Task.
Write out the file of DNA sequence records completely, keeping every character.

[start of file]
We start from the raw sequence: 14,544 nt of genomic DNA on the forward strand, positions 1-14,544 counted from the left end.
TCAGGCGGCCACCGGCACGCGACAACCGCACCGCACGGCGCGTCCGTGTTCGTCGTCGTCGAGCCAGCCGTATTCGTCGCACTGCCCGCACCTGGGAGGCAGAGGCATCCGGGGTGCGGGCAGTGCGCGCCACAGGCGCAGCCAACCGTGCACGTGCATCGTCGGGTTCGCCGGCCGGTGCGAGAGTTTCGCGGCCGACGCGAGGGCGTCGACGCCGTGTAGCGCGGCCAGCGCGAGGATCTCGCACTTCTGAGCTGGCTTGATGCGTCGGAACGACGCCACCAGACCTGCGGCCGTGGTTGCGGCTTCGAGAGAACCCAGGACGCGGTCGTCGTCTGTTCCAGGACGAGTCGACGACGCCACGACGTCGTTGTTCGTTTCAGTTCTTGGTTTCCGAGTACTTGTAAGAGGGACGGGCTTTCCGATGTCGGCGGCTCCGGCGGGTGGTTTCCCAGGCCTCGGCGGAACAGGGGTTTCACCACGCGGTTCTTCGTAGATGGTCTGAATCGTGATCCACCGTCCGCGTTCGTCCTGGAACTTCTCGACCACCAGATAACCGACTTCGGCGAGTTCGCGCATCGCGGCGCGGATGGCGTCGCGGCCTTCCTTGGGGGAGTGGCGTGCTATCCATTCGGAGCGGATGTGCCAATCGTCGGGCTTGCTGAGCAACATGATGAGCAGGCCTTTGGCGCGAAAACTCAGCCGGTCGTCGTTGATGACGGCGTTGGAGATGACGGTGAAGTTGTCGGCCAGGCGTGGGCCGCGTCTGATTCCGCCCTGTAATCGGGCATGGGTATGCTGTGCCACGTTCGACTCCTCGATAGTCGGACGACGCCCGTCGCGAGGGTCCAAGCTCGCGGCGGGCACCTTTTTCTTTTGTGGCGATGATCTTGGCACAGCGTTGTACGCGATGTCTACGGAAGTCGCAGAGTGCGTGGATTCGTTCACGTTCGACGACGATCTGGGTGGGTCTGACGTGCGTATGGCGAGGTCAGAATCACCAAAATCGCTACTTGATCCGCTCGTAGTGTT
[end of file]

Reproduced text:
We start from the raw sequence: 14,544 nt of genomic DNA on the forward strand, positions 1-14,544 counted from the left end.
TCAGGCGGCCACCGGCACGCGACAACCGCACCGCACGGCGCGTCCGTGTTCGTCGTCGTCGAGCCAGCCGTATTCGTCGCACTGCCCGCACCTGGGAGGCAGAGGCATCCGGGGTGCGGGCAGTGCGCGCCACAGGCGCAGCCAACCGTGCACGTGCATCGTCGGGTTCGCCGGCCGGTGCGAGAGTTTCGCGGCCGACGCGAGGGCGTCGACGCCGTGTAGCGCGGCCAGCGCGAGGATCTCGCACTTCTGAGCTGGCTTGATGCGTCGGAACGACGCCACCAGACCTGCGGCCGTGGTTGCGGCTTCGAGAGAACCCAGGACGCGGTCGTCGTCTGTTCCAGGACGAGTCGACGACGCCACGACGTCGTTGTTCGTTTCAGTTCTTGGTTTCCGAGTACTTGTAAGAGGGACGGGCTTTCCGATGTCGGCGGCTCCGGCGGGTGGTTTCCCAGGCCTCGGCGGAACAGGGGTTTCACCACGCGGTTCTTCGTAGATGGTCTGAATCGTGATCCACCGTCCGCGTTCGTCCTGGAACTTCTCGACCACCAGATAACCGACTTCGGCGAGTTCGCGCATCGCGGCGCGGATGGCGTCGCGGCCTTCCTTGGGGGAGTGGCGTGCTATCCATTCGGAGCGGATGTGCCAATCGTCGGGCTTGCTGAGCAACATGATGAGCAGGCCTTTGGCGCGAAAACTCAGCCGGTCGTCGTTGATGACGGCGTTGGAGATGACGGTGAAGTTGTCGGCCAGGCGTGGGCCGCGTCTGATTCCGCCCTGTAATCGGGCATGGGTATGCTGTGCCACGTTCGACTCCTCGATAGTCGGACGACGCCCGTCGCGAGGGTCCAAGCTCGCGGCGGGCACCTTTTTCTTTTGTGGCGATGATCTTGGCACAGCGTTGTACGCGATGTCTACGGAAGTCGCAGAGTGCGTGGATTCGTTCACGTTCGACGACGATCTGGGTGGGTCTGACGTGCGTATGGCGAGGTCAGAATCACCAAAATCGCTACTTGATCCGCTCGTAGTGTT